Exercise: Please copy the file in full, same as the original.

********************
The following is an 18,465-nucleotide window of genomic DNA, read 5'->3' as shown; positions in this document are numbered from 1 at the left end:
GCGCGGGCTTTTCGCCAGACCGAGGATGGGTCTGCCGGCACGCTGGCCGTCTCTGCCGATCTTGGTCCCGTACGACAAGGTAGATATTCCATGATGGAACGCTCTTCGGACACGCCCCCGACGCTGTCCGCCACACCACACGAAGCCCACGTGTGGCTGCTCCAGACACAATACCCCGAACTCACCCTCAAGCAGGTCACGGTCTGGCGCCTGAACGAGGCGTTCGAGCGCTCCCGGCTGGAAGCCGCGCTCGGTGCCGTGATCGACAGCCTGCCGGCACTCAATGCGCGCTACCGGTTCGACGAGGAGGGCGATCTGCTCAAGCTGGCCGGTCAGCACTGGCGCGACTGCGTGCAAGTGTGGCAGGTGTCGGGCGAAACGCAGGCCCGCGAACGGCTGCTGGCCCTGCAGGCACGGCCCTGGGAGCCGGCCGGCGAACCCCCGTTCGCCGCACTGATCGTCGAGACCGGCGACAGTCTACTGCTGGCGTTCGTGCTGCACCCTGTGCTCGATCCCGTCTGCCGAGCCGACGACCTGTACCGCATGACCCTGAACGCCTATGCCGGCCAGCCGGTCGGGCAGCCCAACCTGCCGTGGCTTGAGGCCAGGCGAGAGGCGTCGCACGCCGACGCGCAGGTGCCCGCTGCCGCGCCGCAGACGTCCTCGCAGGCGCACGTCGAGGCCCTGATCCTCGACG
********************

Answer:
The following is an 18,465-nucleotide window of genomic DNA, read 5'->3' as shown; positions in this document are numbered from 1 at the left end:
GCGCGGGCTTTTCGCCAGACCGAGGATGGGTCTGCCGGCACGCTGGCCGTCTCTGCCGATCTTGGTCCCGTACGACAAGGTAGATATTCCATGATGGAACGCTCTTCGGACACGCCCCCGACGCTGTCCGCCACACCACACGAAGCCCACGTGTGGCTGCTCCAGACACAATACCCCGAACTCACCCTCAAGCAGGTCACGGTCTGGCGCCTGAACGAGGCGTTCGAGCGCTCCCGGCTGGAAGCCGCGCTCGGTGCCGTGATCGACAGCCTGCCGGCACTCAATGCGCGCTACCGGTTCGACGAGGAGGGCGATCTGCTCAAGCTGGCCGGTCAGCACTGGCGCGACTGCGTGCAAGTGTGGCAGGTGTCGGGCGAAACGCAGGCCCGCGAACGGCTGCTGGCCCTGCAGGCACGGCCCTGGGAGCCGGCCGGCGAACCCCCGTTCGCCGCACTGATCGTCGAGACCGGCGACAGTCTACTGCTGGCGTTCGTGCTGCACCCTGTGCTCGATCCCGTCTGCCGAGCCGACGACCTGTACCGCATGACCCTGAACGCCTATGCCGGCCAGCCGGTCGGGCAGCCCAACCTGCCGTGGCTTGAGGCCAGGCGAGAGGCGTCGCACGCCGACGCGCAGGTGCCCGCTGCCGCGCCGCAGACGTCCTCGCAGGCGCACGTCGAGGCCCTGATCCTCGACG